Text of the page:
He appears to be uncle to the Edinburgh architect Thomas P. Marwick.

Published works[edit]

As writer:

  • History of the High Constables of Edinburgh (1865)
  • Precedence of Edinburgh and Dublin (1865)
  • Suggestions for the Conduct of School Board Elections in Burghs in Scotland (1873)
  • Suggestions for the Conduct of School Board Elections in Parishes in Scotland (1876)
  • Observations on the Law and Practice of Municipal Elections, and the Conduct of the Business of Town Councils and Commissioners of Police in Scotland (1879)
  • Report on Markets and Fairs in Scotland (1890)
  • The River Clyde and the Harbour of Glasgow (1898)
  • The Water Supply of the City of Glasgow (1901)
  • The Municipal Institutions of Scotland, an Historical Survey (1904)
  • Edinburgh Guilds and Crafts (1909)

As editor:

  • Records of the Convention of Royal Burghs of Scotland, 4 vols. (1866–85)
  • Records of the City and Royal Burgh of Edinburgh, 4 vols. (1869–82)
  • Charters and Documents relating to the Collegiate Church and Hospital of the Holy Trinity and the Trinity Hospital (1871)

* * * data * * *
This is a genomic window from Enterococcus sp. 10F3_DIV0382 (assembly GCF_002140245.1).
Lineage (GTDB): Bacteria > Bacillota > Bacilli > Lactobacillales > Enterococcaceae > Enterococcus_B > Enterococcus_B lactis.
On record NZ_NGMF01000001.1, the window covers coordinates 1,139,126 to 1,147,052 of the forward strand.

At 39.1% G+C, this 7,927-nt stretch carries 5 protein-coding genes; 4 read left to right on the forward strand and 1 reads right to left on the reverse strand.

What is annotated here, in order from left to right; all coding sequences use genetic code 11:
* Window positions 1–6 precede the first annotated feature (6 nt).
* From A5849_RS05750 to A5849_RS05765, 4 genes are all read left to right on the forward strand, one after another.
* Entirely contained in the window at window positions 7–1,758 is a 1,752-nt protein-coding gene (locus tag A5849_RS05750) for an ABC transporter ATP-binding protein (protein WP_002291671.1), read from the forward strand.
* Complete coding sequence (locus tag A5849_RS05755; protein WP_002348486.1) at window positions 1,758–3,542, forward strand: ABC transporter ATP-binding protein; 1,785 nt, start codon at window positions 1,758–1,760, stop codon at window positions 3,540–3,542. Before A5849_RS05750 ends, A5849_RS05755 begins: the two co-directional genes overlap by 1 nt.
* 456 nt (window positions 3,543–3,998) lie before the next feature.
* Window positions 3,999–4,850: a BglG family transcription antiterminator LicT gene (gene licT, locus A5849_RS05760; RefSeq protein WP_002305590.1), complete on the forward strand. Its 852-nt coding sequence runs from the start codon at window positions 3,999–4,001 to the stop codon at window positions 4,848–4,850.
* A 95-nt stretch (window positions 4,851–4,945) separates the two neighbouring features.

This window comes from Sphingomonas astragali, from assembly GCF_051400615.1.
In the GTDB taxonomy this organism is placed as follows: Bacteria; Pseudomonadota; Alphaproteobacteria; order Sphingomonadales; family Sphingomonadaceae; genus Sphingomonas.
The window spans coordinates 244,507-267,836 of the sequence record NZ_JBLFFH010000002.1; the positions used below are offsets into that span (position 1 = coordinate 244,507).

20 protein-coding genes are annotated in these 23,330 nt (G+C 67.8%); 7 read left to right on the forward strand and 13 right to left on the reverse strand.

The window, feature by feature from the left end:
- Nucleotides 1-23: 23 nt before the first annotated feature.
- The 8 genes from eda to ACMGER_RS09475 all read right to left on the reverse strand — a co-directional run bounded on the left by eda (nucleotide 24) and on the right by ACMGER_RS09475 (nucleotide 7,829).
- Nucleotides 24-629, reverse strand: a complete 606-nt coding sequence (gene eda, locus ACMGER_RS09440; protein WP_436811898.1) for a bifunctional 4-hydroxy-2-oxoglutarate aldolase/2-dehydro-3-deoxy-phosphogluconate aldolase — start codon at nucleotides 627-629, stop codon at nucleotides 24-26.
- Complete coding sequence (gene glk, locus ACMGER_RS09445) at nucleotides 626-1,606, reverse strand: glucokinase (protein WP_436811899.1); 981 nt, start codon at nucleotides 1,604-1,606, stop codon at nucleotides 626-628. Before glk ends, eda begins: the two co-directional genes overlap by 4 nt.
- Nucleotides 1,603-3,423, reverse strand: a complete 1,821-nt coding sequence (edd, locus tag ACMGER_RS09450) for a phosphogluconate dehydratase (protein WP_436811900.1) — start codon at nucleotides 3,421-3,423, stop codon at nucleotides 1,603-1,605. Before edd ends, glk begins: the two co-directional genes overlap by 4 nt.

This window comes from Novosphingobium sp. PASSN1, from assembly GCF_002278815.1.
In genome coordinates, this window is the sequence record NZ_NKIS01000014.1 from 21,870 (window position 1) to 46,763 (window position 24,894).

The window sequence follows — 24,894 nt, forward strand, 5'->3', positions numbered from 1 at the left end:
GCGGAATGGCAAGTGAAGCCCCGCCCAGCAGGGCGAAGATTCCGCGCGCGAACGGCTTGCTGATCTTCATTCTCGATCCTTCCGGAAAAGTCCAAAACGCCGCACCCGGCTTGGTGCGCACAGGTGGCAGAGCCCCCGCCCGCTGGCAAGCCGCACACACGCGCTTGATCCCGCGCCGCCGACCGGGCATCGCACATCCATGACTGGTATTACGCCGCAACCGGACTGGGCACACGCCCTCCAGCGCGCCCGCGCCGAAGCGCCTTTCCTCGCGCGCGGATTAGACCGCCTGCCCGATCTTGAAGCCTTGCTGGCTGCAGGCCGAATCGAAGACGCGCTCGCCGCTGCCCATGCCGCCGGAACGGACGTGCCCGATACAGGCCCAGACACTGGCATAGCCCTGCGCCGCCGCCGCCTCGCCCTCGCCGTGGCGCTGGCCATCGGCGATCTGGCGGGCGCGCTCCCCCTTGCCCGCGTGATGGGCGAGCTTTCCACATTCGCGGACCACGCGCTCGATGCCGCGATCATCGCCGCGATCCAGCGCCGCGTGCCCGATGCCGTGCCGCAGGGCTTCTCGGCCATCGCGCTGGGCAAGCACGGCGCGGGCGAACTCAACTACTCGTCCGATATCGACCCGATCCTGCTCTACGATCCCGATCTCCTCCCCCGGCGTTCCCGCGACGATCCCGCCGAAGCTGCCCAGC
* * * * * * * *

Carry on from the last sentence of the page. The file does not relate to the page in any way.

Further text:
• Charters of the City of Edinburgh (1871)
  • Records of the Burgh of Peebles, with historical preface by Dr. William Chambers (1872)
  • Records of the City and Royal Burgh of Glasgow, 2 vols. (1876–82)
  • Charters of the City of Glasgow (1894)
  • Historical Preface to the Glasgow Publications (1897)
  • Miscellany of the Scottish Burgh Records Society (1881)


  1. ^ Edinburgh and Leith Post Office Directory 1826-7
  2. ^ Edinburgh Post Office Directory 1842
  3. ^ Biographical Index of Former Fellows of the Royal Society of Edinburgh 1783–2002 (PDF). The Royal Society of Edinburgh. July 2006. ISBN 0 902 198 84 X.
  4. ^ Edinburgh Post Office Directory 1855
  5. ^ http://www.edinburghphotographicsociety.co.uk/wp/about/history/
  6. ^ Glasgow Post Office Directory 1907-8
  7. ^ Biographical Index of Former Fellows of the Royal Society of Edinburgh 1783–2002 (PDF). The Royal Society of Edinburgh. July 2006. ISBN 0 902 198 84 X.

External links[edit]